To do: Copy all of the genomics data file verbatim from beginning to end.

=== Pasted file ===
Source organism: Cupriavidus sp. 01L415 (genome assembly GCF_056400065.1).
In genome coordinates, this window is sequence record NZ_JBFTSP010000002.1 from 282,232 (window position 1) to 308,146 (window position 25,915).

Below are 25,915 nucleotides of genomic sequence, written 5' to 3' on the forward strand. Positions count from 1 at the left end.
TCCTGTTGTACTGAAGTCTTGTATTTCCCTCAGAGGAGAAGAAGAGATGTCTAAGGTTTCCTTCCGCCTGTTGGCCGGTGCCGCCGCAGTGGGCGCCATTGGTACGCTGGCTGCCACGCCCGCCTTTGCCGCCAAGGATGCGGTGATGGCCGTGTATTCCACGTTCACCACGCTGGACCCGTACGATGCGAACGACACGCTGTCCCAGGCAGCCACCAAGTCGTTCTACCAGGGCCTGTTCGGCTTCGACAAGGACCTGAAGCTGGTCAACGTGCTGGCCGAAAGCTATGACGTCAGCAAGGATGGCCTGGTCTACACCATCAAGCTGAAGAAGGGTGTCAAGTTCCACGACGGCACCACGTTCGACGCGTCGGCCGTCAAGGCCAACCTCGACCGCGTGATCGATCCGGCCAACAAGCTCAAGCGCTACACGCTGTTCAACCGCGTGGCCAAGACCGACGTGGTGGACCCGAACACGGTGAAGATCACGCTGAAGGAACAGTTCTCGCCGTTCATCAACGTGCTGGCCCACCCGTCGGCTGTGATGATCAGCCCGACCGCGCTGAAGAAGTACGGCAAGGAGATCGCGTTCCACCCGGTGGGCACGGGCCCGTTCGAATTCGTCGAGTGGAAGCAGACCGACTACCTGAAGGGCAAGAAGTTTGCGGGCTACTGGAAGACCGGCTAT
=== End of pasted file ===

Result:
Source organism: Cupriavidus sp. 01L415 (genome assembly GCF_056400065.1).
In genome coordinates, this window is sequence record NZ_JBFTSP010000002.1 from 282,232 (window position 1) to 308,146 (window position 25,915).

Below are 25,915 nucleotides of genomic sequence, written 5' to 3' on the forward strand. Positions count from 1 at the left end.
TCCTGTTGTACTGAAGTCTTGTATTTCCCTCAGAGGAGAAGAAGAGATGTCTAAGGTTTCCTTCCGCCTGTTGGCCGGTGCCGCCGCAGTGGGCGCCATTGGTACGCTGGCTGCCACGCCCGCCTTTGCCGCCAAGGATGCGGTGATGGCCGTGTATTCCACGTTCACCACGCTGGACCCGTACGATGCGAACGACACGCTGTCCCAGGCAGCCACCAAGTCGTTCTACCAGGGCCTGTTCGGCTTCGACAAGGACCTGAAGCTGGTCAACGTGCTGGCCGAAAGCTATGACGTCAGCAAGGATGGCCTGGTCTACACCATCAAGCTGAAGAAGGGTGTCAAGTTCCACGACGGCACCACGTTCGACGCGTCGGCCGTCAAGGCCAACCTCGACCGCGTGATCGATCCGGCCAACAAGCTCAAGCGCTACACGCTGTTCAACCGCGTGGCCAAGACCGACGTGGTGGACCCGAACACGGTGAAGATCACGCTGAAGGAACAGTTCTCGCCGTTCATCAACGTGCTGGCCCACCCGTCGGCTGTGATGATCAGCCCGACCGCGCTGAAGAAGTACGGCAAGGAGATCGCGTTCCACCCGGTGGGCACGGGCCCGTTCGAATTCGTCGAGTGGAAGCAGACCGACTACCTGAAGGGCAAGAAGTTTGCGGGCTACTGGAAGACCGGCTAT